2010 TD Vancouver International Jazz Festival: Days 4-6
The youthful October Trio (tenor saxophonist Evan Arntzen, bassist Josh Cole and drummer Dan Gaucher) played an early evening concert at Ironworks. With ever- present sheet music on stage, they performed many originals, including Cole's "1983," Gaucher's "Ride" and Arntzen's "Do Your Thing." Again, trumpeter Brad Turner sat in. Of the Dave Douglas school, by the sounds of it, he performed with the group on "You're Trying Too Hard" from the October Trio's CD release last year (Looks Like It's Going To Snow, Songlines). Towards the end of the first section of "The Progress Suite," drummer Gaucher finally broke loose from the in time beat patterns that predominated the group's performance to that point. Throwing in more randomly placed light cymbal splashes, and utilizing brushes at the beginning of the following movement of the suite, Gaucher's breaking out of the rhythmic rut added a much needed, even more mature, dynamic to this group's overall performance of, funnily enough, mostly teen love angst-associated titled compositions.
The nighttime headliner at The Roundhouse proved to be a Festival highlightthe Dutch quartet of trumpeter Eric Boeren with Michael Moore (clarinet/alto sax), Wilbert de Joode (bass) and Bennink (snare drum). Performing primarily the music of Ornette Coleman, with other pieces certainly inspired by the iconic altoist and composer (as heard on their recent Clean Feed release, Song for Tracy The Turtle which features in essence the exact same lineup with Paul Lovens playing drums rather than Bennink)the contrast missing in the previously attended show was ever-prevalent here. Both horn players subtly though playfully acknowledged the immediately recognizable Coleman themes, while Bennink, manned only with a snare drum, sticks and brushes, performed acrobatic swimming left-hand dominated brush strokes that not only kept up with up-tempo passages but led the way through them. From Ornette's "I Heard It Over The Radio" to "A Little Symphony" (both of which the composer recorded in 1960), Moore switched from clarinet to alto sax on the latter, and thus created an ear-opening facet to the music of Coleman. It was as if clarinetist John Carter were still alive, perhaps this would be within the realm of his musical possibilities (Carter, a fellow Ft. Worth native, as was Coleman, actually collaborated with the legendary altoist back in the late '40s). Admirably, and perhaps part in dedication to Carter's legacy as well as Coleman's, Moore blew new life, particularly on his licorice stick (which he even on occasion detached the mouthpiece of, blowing flute-like passages) into fairly obscure Coleman material as well as the Coleman-dedicated originals. The second the set ended, Bennink jumped from his kit and left the stage (I think he did all he could do on just a snare for the duration of an entire set, not hoping for an encore to have to come up with anything more!)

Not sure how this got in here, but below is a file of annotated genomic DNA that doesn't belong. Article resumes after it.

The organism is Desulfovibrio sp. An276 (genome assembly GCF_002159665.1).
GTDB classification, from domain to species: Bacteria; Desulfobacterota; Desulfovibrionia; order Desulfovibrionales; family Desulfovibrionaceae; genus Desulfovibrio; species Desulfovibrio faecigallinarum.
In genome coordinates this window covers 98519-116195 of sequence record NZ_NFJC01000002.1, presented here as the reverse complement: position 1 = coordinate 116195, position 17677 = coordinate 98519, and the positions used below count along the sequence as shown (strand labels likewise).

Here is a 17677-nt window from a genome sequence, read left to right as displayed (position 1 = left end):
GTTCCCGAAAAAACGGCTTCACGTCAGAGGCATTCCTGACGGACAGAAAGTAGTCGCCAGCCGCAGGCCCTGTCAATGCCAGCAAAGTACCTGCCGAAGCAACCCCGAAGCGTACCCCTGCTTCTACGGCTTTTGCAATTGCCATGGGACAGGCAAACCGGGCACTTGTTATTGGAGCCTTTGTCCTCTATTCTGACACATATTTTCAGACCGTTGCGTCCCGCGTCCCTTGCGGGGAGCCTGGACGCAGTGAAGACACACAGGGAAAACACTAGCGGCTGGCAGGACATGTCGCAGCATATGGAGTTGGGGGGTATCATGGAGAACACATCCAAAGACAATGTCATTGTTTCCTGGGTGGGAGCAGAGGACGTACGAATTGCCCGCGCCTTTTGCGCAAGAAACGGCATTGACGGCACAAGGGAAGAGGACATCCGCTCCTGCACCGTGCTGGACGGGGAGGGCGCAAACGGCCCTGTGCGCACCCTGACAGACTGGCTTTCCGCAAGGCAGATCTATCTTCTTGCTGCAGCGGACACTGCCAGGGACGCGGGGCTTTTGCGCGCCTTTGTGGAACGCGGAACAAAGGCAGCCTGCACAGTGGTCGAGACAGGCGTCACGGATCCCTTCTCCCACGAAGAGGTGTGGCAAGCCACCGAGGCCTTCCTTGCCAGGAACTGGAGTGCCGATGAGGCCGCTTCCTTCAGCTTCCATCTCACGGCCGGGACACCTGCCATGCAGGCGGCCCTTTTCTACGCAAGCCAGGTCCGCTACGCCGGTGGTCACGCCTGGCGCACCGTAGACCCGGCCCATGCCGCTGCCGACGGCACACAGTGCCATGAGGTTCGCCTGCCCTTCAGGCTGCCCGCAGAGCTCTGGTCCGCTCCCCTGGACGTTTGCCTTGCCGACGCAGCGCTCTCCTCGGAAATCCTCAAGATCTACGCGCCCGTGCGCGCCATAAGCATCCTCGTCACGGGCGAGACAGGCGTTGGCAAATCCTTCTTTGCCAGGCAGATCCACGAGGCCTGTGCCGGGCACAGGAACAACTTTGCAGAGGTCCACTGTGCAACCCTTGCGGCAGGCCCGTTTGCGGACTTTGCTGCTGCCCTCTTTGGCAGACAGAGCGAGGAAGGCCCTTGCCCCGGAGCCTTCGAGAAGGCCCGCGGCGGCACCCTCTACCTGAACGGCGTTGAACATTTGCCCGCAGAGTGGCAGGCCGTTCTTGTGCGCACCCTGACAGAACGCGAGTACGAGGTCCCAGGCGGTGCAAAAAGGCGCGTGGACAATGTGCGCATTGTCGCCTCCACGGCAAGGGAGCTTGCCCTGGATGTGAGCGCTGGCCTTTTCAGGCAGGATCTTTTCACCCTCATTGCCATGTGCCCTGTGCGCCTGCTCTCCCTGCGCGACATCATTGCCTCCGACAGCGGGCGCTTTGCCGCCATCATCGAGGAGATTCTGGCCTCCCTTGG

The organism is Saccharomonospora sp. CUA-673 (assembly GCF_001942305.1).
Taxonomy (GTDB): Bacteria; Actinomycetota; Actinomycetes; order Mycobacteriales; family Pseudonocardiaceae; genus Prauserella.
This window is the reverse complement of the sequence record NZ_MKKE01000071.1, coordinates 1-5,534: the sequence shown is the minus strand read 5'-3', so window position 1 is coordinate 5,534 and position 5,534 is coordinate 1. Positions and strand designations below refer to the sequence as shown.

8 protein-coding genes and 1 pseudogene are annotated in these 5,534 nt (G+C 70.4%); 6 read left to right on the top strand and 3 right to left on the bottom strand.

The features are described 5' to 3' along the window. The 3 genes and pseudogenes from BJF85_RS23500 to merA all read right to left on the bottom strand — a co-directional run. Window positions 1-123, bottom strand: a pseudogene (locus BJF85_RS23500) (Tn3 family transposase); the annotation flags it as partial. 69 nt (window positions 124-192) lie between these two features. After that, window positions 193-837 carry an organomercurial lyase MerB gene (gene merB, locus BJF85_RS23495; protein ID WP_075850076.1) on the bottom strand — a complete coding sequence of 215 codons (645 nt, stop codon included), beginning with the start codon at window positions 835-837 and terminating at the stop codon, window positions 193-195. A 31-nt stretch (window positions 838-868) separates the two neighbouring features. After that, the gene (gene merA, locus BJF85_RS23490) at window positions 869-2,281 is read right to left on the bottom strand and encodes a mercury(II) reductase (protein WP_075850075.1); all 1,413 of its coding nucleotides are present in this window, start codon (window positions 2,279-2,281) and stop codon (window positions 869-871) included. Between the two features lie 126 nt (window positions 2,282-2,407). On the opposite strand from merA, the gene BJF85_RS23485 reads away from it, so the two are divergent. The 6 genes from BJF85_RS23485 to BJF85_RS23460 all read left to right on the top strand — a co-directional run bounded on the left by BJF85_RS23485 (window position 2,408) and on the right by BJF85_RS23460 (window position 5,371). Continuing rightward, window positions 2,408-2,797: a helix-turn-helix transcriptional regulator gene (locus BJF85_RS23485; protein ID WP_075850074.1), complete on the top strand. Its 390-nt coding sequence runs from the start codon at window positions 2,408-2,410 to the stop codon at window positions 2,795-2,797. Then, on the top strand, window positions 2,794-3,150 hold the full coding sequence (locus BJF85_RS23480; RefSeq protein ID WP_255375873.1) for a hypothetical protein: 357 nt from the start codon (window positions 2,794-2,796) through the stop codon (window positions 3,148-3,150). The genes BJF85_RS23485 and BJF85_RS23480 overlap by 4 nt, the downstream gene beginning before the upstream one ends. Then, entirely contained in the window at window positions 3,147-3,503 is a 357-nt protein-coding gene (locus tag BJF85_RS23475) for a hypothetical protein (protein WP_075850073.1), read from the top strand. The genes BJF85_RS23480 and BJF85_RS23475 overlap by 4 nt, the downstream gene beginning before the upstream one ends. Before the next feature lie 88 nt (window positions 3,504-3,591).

The last two sets of the night were by a leaderless trio featuring Chicago flute player Nicole Mitchell and the Vancouver-based piano/cello team of Lisa Cay Miller and Peggy Lee. Given the city's proven ardent support for this kind of improvisational-based music, and especially having witnessed much stronger attendance at Iron Works, the Tuesday night turnout (but certainly not the music) was a bit on the disappointing side for this meeting of one of Vancouver's finest improvisers (Lee) with THE most original flautist playing today. Miller's music (and name) was new to these ears, and this evening represented her first-time collaboration with Mitchell. It didn't take too long, however, for Miller to soon prove she was on equal footing with her bandmates; the three found an immediate musical rapport, collectively improvising layers of subtle sonic textures over one another, many times overlapping to the point that if you closed your eyes you might be hard pressed to determine one sound's origination (e.g. Miller lightly plucked her piano's strings as if it she were pulling on Lee's cello).